Zoning is focus of governor’s housing bill


Fresh off a town meeting season around the Island where housing was front and center, Beacon Hill is also taking the issue on.

On Tuesday, a Joint Committee on Housing held a public hearing on a bill filed by Gov. Charlie Baker that seeks to ease the state’s housing crunch, according to the State House News Service. The bill would allow communities to change zoning bylaws with a simple majority vote, rather than by a two-thirds majority, according to the news service.

Opponents of the bill say the zoning change won’t do enough to address a multifaceted housing crisis, while proponents said it’s a step in the right direction.

“Every year that goes by without enactment of the housing choice bill means that good housing proposals with majority support are defeated because they fail to achieve a two-thirds vote,” Clark Ziegler, executive director of the Massachusetts Housing Partnership, was quoted as saying. “If the legislature enacts housing choice and it’s signed into law tomorrow, we will be up here along with many others to advocate for additional measures to zone for additional affordable housing and more multifamily housing across the state. This will not in any sense end that debate.”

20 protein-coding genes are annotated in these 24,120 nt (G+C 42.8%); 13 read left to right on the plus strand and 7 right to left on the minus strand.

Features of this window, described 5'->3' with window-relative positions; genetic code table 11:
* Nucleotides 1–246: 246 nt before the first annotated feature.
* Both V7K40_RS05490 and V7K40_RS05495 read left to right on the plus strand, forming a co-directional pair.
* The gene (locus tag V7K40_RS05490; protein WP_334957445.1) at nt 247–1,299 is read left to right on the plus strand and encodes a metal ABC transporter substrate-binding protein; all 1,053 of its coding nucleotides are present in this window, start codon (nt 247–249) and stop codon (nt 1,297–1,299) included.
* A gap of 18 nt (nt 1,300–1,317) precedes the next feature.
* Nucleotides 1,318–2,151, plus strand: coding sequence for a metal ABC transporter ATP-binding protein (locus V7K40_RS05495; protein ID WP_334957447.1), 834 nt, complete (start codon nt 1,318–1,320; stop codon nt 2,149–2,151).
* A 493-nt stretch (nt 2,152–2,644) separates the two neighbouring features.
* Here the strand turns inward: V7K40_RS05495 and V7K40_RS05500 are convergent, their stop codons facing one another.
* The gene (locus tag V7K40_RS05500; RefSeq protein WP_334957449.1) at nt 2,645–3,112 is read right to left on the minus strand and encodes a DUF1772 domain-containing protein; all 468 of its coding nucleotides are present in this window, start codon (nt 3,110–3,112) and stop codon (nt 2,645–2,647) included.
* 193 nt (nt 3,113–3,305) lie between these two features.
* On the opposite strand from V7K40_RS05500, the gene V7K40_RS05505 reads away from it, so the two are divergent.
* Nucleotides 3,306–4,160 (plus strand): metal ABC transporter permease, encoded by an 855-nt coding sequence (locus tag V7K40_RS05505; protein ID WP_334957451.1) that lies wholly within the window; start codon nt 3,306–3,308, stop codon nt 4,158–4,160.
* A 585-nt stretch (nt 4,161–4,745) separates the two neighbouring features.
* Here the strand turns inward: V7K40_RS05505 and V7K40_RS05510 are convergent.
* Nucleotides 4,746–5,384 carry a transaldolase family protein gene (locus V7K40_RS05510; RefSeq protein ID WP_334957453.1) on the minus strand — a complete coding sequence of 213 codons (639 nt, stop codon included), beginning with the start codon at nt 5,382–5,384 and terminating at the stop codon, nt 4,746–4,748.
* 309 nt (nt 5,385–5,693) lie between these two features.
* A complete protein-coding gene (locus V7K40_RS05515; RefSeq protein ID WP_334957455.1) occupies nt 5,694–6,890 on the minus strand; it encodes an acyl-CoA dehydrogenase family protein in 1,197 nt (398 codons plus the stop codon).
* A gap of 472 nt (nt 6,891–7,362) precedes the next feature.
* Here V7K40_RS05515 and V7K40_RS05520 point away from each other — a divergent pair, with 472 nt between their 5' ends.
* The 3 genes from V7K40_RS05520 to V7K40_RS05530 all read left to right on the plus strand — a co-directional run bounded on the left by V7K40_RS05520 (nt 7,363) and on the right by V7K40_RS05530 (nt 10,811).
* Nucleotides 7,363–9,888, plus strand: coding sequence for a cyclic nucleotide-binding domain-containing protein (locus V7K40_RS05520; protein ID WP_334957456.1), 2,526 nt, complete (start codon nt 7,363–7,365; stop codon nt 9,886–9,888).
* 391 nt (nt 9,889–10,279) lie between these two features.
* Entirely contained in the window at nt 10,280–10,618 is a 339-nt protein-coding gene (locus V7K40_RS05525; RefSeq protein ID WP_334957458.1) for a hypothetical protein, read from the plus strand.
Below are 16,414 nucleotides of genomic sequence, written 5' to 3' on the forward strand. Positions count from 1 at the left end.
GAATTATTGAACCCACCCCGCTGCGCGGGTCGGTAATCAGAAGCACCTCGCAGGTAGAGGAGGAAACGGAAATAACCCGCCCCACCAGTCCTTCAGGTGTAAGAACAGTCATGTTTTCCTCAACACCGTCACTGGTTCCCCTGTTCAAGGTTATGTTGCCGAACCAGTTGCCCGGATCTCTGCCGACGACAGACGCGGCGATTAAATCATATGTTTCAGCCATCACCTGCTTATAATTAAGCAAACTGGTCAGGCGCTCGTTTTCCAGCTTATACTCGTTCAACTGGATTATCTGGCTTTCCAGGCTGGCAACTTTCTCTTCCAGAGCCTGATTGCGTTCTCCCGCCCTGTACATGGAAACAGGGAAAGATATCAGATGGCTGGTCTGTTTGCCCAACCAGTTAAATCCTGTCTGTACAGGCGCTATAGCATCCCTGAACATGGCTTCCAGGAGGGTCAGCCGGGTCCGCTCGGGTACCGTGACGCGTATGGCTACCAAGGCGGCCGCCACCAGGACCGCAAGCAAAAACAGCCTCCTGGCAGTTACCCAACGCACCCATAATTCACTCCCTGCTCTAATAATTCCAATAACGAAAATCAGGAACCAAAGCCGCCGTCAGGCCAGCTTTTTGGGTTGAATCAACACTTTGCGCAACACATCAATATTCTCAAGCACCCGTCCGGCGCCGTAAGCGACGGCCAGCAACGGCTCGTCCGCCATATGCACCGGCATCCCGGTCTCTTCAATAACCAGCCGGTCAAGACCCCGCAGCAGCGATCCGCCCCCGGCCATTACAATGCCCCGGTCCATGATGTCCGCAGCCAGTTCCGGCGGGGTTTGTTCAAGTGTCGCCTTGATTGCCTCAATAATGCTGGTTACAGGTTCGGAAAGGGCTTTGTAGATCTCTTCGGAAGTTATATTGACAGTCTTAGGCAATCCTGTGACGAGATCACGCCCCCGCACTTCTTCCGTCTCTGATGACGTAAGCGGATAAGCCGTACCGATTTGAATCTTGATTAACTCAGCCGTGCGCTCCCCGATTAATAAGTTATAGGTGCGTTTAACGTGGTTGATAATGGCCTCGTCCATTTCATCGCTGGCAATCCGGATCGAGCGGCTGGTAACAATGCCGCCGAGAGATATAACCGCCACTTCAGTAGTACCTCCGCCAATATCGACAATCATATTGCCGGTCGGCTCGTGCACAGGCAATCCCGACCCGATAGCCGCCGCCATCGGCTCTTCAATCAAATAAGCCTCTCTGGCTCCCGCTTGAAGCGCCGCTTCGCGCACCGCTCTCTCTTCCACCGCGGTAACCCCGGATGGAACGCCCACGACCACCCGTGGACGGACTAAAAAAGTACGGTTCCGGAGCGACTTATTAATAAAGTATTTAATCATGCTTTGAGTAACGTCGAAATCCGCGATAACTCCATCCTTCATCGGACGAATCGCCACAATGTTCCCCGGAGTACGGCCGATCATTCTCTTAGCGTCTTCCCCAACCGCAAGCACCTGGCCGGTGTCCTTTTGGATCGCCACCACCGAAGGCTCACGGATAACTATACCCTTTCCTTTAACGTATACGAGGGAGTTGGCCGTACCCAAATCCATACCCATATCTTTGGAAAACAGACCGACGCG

Baker first filed the zoning-change bill in 2017, according to the news service. The Housing Committee reported it out favorably in March 2018 with some tweaks, but it languished in the House Ways and Means Committee, and never came up for a vote before the session ended.

Speaking in support of his refiled legislation, Baker said the measures included were “carefully chosen” to help create 135,000 new housing units by 2025. He offered examples from around the state where ostensibly helpful or popular development projects fell short of a two-thirds majority, such as a 130-unit project in Acton that had unanimous planning board and board of selectmen backing, but only received 62 percent of the vote at town meeting.

Massachusetts is one of the only states in the country and the only one in New England requiring such a high vote to make zoning changes, a high bar that Baker said contributed directly to sharp increases in costs of renting and owning a home.